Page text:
DrillOrDrop has compiled reaction to the results of COP26 climate talks in Glasgow.
“Blah, blah, blah”
Greta Thunberg said:
“Here’s a brief summary: blah, blah, blah.”
“Nations came together”
The UK prime minister, Boris Johnson, said countries had come together.
We asked nations to come together for our planet at @COP26, and they have answered that call. I want to thank the leaders, negotiators and campaigners who made this pact happen – and the people of Glasgow who welcomed them with open arms. 1/4— Boris Johnson (@BorisJohnson) November 13, 2021
“Won’t prevent destruction”
Vanessa Nakate, activist from Uganda with Fridays for Future
“Even if leaders stuck to the promises they have made here in Glasgow, it would not prevent the destruction of communities like mine. Right now, at 1.2 degrees Celsius of global warming, drought and flooding are killing people in Uganda.
Only immediate, drastic emissions cuts will give us hope of safety, and world leaders have failed to rise to the moment. But people are joining our movement. 100,000 people from all different backgrounds came to the streets in Glasgow during COP, and the pressure for change is building.”
“Move faster away from fossil fuels”
Former US vice-president, Al Gore, said:
“The Glasgow Climate Pact and the pledges made at COP 26 move the global community forward in our urgent work to address the climate crisis and limit global temperature rise to 1.5°C, but we know this progress, while meaningful, is not enough. We must move faster to deliver a just transition away from fossil fuels and toward a cleaner and more equitable future for our planet.”
“Meek, weak and 1.5C is only just alive”
Jennifer Morgan, Executive Director, Greenpeace International, said:
“It’s meek, it’s weak and the 1.5C goal is only just alive, but a signal has been sent that the era of coal is ending. And that matters.
“Glasgow was meant to deliver on firmly closing the gap to 1.5C and that didn’t happen, but in 2022 nations will now have to come back with stronger targets. The only reason we got what we did is because young people, Indigenous leaders, activists and countries on the climate frontline forced concessions that were grudgingly given.
“The line on phasing out unabated coal and fossil fuel subsidies is weak and compromised but its very existence is nevertheless a breakthrough, and the focus on a just transition is essential. The call for emissions reductions of 45% by the end of this decade is in line with what we need to do to stay under 1.5C and brings the science firmly into this deal. But it needs to be implemented.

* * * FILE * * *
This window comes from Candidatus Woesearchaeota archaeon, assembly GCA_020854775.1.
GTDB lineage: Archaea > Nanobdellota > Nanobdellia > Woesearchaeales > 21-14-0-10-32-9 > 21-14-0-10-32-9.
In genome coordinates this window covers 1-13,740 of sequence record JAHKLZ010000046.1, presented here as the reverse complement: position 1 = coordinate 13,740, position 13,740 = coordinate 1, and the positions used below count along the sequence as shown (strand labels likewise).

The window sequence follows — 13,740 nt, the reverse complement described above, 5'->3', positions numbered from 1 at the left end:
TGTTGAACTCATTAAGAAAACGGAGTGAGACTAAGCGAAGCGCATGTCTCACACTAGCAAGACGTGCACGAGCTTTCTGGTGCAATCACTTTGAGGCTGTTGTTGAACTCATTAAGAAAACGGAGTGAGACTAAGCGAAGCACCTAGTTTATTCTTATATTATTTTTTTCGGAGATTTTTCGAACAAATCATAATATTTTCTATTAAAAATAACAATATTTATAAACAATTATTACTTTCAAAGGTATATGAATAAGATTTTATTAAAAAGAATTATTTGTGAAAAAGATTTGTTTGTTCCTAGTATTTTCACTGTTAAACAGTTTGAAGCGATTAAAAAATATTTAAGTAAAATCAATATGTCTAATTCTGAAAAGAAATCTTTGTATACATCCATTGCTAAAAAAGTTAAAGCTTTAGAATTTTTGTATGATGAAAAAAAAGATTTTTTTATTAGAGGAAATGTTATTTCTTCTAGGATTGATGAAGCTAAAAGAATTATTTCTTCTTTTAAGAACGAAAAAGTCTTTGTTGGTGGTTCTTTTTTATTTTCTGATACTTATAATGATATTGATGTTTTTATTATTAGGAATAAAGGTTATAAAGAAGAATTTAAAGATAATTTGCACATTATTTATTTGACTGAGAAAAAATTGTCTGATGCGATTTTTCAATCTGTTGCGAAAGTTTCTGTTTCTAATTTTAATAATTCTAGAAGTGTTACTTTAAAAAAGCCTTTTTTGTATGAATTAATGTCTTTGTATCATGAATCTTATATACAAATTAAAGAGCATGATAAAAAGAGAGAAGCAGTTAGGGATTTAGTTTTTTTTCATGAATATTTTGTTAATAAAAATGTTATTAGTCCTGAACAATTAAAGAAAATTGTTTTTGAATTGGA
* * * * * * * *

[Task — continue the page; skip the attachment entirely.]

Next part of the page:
“The offsets scam got a boost in Glasgow with the creation of new loopholes that are too big to tolerate, endangering nature, Indigenous Peoples and the 1.5C goal itself. The UN Secretary General announced that a group of experts will bring vital scrutiny to offset markets, but much work still needs to be done to stop the greenwashing, cheating and loopholes giving big emitters and corporations a pass.”
“Agreement didn’t recognise extreme nature of crisis”
Sir David King, former UK chief scientific advisor, said there were real advances at COP26. But he said:
“there was no real understanding in the agreement of the extreme nature of the crisis. How do we, the current generation, ensure a manageable future for humanity? The threat to all of us from the loss of polar summer sea ice over the Arctic Ocean is a clear signal of the disaster from rising sea level, severe extreme weather events and high temperatures; but it was not addressed in any way.
“This was the meeting when the end of coal, oil and gas should have been set in place, in an orderly, efficient and fair way. The power of the USA oil and gas lobby meant that the USA was unable, once again, to show clear leadership on this critical issue.
“Countries and their leadership, fossil fuel industry lobbies, and private companies must all be held accountable for not only failing to follow up on promises made at the meeting but also for the loss of life and damage to our ecosystems that follow from their actions. National and international lawyers have a critically important role to play in managing this accountability.”